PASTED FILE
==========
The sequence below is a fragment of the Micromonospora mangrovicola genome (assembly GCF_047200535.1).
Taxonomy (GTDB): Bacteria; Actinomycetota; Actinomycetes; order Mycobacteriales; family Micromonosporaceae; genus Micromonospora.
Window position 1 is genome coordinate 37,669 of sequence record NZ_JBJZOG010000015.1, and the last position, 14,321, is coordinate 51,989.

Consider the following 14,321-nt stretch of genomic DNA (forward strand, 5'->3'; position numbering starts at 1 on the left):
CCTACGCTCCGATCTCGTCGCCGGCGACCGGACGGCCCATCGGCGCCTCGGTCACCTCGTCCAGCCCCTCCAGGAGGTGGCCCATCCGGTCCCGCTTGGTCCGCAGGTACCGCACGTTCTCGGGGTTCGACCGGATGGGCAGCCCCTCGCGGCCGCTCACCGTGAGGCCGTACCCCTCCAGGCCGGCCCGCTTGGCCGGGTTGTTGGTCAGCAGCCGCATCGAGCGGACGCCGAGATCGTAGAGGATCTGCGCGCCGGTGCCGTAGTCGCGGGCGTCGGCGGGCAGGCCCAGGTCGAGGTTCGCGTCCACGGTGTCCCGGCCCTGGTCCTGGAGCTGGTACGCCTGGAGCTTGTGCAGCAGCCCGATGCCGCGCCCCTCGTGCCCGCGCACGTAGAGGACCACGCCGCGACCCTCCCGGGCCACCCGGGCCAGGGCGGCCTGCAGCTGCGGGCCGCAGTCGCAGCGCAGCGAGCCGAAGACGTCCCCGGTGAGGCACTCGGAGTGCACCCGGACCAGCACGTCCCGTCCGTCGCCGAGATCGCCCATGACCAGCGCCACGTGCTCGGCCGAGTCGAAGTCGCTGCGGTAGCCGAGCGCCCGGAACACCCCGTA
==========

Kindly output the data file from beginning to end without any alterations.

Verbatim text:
The sequence below is a fragment of the Micromonospora mangrovicola genome (assembly GCF_047200535.1).
Taxonomy (GTDB): Bacteria; Actinomycetota; Actinomycetes; order Mycobacteriales; family Micromonosporaceae; genus Micromonospora.
Window position 1 is genome coordinate 37,669 of sequence record NZ_JBJZOG010000015.1, and the last position, 14,321, is coordinate 51,989.

Consider the following 14,321-nt stretch of genomic DNA (forward strand, 5'->3'; position numbering starts at 1 on the left):
CCTACGCTCCGATCTCGTCGCCGGCGACCGGACGGCCCATCGGCGCCTCGGTCACCTCGTCCAGCCCCTCCAGGAGGTGGCCCATCCGGTCCCGCTTGGTCCGCAGGTACCGCACGTTCTCGGGGTTCGACCGGATGGGCAGCCCCTCGCGGCCGCTCACCGTGAGGCCGTACCCCTCCAGGCCGGCCCGCTTGGCCGGGTTGTTGGTCAGCAGCCGCATCGAGCGGACGCCGAGATCGTAGAGGATCTGCGCGCCGGTGCCGTAGTCGCGGGCGTCGGCGGGCAGGCCCAGGTCGAGGTTCGCGTCCACGGTGTCCCGGCCCTGGTCCTGGAGCTGGTACGCCTGGAGCTTGTGCAGCAGCCCGATGCCGCGCCCCTCGTGCCCGCGCACGTAGAGGACCACGCCGCGACCCTCCCGGGCCACCCGGGCCAGGGCGGCCTGCAGCTGCGGGCCGCAGTCGCAGCGCAGCGAGCCGAAGACGTCCCCGGTGAGGCACTCGGAGTGCACCCGGACCAGCACGTCCCGTCCGTCGCCGAGATCGCCCATGACCAGCGCCACGTGCTCGGCCGAGTCGAAGTCGCTGCGGTAGCCGAGCGCCCGGAACACCCCGTA